The effortless and immediate appeal of Chris Cohen's 2012 debut, Overgrown Path, was virtually undeniable. The record emitted a sort of ethereal warmth that cocooned listeners in a pleasant vibe reminiscent of that spot in the park you love and only tell a select few about so as to protect its sanctity.

This time around, on As If Apart, Cohen has occasionally upped the tempo and the psychedelia, resulting in several moments where I found myself wondering if I was listening to a Tame Impala record circa 2010. When Cohen ascends into a falsetto, such as at the end of the album's first track, 'Torrey Pine,' his voice can become practically indistinguishable from that of Kevin Parker. However, more often than not, his voice does not waver from the low, yet appealing tone that was found throughout his debut. It is a weird sort of half-evolution that was introduced on Overgrown Path but not quite fully realized on As If Apart.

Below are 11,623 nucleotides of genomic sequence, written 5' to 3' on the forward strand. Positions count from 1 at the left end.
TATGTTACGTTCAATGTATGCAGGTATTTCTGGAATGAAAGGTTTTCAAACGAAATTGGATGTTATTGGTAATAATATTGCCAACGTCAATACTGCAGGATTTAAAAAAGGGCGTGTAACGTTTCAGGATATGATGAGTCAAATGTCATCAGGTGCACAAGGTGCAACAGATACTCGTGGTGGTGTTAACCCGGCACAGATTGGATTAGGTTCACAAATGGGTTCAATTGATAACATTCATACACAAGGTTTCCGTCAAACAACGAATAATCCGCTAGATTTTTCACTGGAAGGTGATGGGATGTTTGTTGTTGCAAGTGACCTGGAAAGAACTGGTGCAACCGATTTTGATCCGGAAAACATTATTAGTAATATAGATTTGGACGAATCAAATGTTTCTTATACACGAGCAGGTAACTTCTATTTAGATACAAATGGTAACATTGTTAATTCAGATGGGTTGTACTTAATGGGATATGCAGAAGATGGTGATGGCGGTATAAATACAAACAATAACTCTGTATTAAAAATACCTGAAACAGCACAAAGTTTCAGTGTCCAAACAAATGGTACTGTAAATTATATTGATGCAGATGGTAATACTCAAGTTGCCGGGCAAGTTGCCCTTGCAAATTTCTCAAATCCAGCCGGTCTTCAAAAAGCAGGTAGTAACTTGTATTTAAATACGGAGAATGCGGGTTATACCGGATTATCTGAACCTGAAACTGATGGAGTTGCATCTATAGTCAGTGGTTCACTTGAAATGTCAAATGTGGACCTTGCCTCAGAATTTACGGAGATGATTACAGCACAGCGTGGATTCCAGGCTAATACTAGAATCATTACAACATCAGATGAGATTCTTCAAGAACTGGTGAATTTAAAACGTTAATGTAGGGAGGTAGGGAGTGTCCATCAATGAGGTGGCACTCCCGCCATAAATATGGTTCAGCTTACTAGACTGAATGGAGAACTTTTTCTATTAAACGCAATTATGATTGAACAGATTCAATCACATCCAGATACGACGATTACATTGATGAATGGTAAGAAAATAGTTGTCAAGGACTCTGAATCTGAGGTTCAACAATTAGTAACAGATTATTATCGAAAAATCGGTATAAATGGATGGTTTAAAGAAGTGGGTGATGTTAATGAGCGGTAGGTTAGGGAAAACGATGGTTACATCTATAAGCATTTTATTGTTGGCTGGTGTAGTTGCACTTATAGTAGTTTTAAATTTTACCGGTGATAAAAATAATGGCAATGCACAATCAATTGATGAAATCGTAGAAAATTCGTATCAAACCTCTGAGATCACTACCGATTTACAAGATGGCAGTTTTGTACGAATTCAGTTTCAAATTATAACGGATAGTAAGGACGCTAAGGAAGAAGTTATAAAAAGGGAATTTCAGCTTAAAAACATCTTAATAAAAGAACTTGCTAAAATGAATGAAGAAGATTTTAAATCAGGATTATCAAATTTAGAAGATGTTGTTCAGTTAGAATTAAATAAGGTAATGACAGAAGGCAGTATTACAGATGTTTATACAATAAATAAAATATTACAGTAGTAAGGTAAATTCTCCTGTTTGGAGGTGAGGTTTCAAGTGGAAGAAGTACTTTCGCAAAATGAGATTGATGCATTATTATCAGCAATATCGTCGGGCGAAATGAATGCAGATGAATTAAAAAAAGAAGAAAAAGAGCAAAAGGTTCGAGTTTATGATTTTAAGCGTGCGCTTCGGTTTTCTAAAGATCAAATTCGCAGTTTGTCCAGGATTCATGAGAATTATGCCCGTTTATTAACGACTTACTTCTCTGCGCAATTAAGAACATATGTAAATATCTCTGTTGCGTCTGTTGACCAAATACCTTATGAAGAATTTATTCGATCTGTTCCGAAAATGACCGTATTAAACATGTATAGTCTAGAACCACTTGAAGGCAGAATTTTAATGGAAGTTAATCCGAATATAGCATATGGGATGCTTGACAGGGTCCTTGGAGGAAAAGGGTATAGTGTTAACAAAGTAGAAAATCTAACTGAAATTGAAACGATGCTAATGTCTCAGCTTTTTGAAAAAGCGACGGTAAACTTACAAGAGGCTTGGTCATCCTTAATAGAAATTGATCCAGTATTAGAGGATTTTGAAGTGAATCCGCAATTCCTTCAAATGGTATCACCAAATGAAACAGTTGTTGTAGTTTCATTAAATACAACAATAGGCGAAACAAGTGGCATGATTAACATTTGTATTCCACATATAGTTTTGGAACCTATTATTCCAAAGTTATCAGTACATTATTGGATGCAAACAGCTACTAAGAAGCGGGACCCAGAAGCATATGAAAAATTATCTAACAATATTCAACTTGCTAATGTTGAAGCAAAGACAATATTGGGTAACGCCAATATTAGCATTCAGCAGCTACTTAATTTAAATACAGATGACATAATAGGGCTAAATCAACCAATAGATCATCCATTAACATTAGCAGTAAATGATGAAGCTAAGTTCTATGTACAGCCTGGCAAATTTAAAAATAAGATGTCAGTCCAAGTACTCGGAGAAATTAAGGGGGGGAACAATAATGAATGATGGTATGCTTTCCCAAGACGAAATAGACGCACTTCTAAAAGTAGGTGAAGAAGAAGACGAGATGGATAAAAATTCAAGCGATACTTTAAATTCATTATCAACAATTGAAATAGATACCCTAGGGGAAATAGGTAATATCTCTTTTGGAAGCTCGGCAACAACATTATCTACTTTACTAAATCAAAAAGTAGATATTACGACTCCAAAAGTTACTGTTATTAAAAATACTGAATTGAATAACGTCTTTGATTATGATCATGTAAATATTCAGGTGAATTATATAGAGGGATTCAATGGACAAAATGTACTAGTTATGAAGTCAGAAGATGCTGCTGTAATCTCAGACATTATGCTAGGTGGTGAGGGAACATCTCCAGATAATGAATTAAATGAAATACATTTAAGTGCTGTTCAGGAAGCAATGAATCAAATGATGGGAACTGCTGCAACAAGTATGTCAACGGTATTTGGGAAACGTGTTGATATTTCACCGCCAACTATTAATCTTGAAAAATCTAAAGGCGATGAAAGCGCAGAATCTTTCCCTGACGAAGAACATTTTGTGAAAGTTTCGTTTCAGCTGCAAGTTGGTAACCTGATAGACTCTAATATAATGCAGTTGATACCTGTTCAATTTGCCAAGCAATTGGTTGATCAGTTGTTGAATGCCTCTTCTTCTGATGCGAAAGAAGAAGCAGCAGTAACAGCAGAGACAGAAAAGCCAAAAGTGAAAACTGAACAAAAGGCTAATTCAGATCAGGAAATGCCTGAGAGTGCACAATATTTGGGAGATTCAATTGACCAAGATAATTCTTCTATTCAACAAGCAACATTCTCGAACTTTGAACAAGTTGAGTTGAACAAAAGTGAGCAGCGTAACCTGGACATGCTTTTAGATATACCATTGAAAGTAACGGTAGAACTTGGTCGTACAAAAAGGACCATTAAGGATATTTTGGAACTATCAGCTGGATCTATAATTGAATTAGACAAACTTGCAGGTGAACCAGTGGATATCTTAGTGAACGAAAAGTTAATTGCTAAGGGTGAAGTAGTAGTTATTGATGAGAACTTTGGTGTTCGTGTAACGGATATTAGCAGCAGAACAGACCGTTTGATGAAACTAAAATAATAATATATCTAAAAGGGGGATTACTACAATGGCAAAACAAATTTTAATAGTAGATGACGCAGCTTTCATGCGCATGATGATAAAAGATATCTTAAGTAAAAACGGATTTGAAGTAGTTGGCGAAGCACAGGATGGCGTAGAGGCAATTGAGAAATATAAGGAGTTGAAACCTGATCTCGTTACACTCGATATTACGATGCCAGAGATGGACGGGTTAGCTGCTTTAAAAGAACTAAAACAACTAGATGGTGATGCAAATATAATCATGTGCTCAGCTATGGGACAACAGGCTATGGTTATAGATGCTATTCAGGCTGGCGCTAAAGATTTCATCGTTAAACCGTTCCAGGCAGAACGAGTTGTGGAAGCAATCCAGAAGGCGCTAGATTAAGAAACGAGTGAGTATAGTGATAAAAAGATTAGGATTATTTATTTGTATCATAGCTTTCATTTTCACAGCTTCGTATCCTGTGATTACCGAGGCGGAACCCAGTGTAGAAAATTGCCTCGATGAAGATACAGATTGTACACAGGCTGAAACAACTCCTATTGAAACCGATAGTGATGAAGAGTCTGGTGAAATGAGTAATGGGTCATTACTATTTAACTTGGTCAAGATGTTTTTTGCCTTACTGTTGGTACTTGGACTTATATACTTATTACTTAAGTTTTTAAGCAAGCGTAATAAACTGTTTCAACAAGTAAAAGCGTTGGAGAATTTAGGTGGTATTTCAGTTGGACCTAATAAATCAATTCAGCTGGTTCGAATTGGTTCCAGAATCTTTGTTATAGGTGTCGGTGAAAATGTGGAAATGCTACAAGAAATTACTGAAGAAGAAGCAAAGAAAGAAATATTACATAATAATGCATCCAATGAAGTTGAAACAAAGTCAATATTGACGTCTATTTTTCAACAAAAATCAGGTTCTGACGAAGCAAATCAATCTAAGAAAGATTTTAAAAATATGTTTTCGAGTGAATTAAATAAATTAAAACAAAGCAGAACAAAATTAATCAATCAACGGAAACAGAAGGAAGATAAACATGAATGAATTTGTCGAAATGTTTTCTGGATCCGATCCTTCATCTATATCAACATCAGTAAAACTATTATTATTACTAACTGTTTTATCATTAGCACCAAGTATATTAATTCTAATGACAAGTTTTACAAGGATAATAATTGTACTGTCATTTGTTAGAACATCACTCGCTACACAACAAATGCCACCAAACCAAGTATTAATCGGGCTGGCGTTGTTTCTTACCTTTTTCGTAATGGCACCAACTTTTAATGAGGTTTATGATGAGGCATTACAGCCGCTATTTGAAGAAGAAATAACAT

The fact remains that Cohen thrives on mid-tempo jams where he can croon beautifully over a soothing guitar and softly tapped drums. Songs like 'Drink From A Silver Cup' and 'In A Fable' follow this formula with delicate precision, as Cohen exudes a sense of calm and care that few can convey through music alone. The album's best moments feel like continuations of the first record and, while this is far from a bad thing, it may not satisfy all listeners.

While one can and should commend Cohen for experimenting with quicker tempos and more psyched out instrumentals, as these new forays still make for compelling songs. But it is hard to deny that his sweet spot is still in the glowing softness that made his first record such a delight. As If Apart will still add a few gems to your chilled out summer evening playlist, but it certainly leaves a little to be desired in regards to the evolution Cohen was clearly striving toward.